We were now almost under the road bridge where we'd been dropped off. The current and depth was on the left looking upstream under the bridge. Tom had the rod and I cautiously moved upstream ahead of him looking for Trout taking advantage of a rock-face as cover. Almost too late I spotted another good Trout but before I could tell Tom he'd already hooked it! It was a nice big Marble Trout again around 2lbs and was sat in the most unlikeliest of places. It was now my turn with the rod but I declined. The next pool was one we'd looked into from the bridge above and one where Tom had spotted a seriously big Trout on the fin. It was his spot and so it was his fish. We moved very carefully upstream. Even without seeing that fish this was an inviting pool with good depth and a nice foam line. Then we saw it. It was still there in the same place and still on the fin and feeding occasionally taking a surface fly. Tom crawled on his knees into position and had a few casts. But without seemingly doing anything wrong the Trout just disappeared. We waited for him to come back but he didn't show so Tom ended up just fishing the pool out with a nymph. Not far upstream of where the big fish had departed he hooked into a good fish that went deep and fought hard. Eventually he subdued and netted a cracking 2lb plus Marble Trout and I guess there is a chance it was maybe the same fish.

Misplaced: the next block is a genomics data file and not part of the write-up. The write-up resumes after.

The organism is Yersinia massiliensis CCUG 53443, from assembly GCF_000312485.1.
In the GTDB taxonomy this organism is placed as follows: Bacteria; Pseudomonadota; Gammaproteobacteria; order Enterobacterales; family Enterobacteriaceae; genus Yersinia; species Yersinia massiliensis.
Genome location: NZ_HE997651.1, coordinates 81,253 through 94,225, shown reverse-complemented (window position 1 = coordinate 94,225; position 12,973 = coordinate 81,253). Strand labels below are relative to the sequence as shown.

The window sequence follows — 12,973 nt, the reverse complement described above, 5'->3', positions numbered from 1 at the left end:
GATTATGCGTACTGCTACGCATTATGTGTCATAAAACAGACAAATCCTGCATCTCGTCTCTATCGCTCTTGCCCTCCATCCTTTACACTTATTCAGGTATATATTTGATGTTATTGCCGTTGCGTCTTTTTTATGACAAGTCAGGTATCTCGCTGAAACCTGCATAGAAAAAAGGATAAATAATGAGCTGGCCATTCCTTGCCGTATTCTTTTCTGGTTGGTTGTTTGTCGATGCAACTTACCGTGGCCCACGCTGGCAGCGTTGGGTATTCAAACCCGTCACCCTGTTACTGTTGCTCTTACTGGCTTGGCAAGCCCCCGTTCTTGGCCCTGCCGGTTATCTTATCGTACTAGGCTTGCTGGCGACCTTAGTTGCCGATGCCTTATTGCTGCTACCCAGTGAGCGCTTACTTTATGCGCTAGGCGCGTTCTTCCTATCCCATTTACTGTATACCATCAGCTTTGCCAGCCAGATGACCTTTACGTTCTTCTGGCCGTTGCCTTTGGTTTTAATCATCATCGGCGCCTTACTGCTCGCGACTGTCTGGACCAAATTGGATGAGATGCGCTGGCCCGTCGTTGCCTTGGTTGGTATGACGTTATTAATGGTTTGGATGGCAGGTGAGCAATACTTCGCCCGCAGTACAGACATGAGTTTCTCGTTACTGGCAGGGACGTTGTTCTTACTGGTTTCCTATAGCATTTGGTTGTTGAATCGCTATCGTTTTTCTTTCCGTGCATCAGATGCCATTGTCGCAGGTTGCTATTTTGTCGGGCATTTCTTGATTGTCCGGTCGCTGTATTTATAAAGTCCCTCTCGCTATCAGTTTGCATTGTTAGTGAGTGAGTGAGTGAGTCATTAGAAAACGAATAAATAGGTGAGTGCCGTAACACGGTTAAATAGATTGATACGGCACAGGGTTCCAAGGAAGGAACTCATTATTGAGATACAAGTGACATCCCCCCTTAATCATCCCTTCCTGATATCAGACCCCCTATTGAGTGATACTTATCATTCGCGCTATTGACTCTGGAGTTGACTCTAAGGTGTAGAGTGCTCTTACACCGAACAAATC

We continued up the river catching many more 2lb plus wild Rainbow Trout from the urban stream. Every fish pushed you and your tackle to the limit with a combination of their size the confines of such a small stream and the snags that abounded in every pool. On a couple of occasions we had to wade across the river to free the line or leader from snags before we could net the fish. Other fish would leave the pool swimming almost completely exposed out of the skinny water trying to evade capture.

Never have I experienced so many large wild fish in such a short stretch of river. Never have I experienced so many large wild fish in such a small stream. In fact I have never experienced so many large wild fish in a single day's fishing! It was a special day's fishing in the most unlikely of places and I can't wait to return!

Stuart is taking two groups to fish the same area again in 2014. The September trip is already fully booked but there are still places available on the May / June trip. Contact Stuart.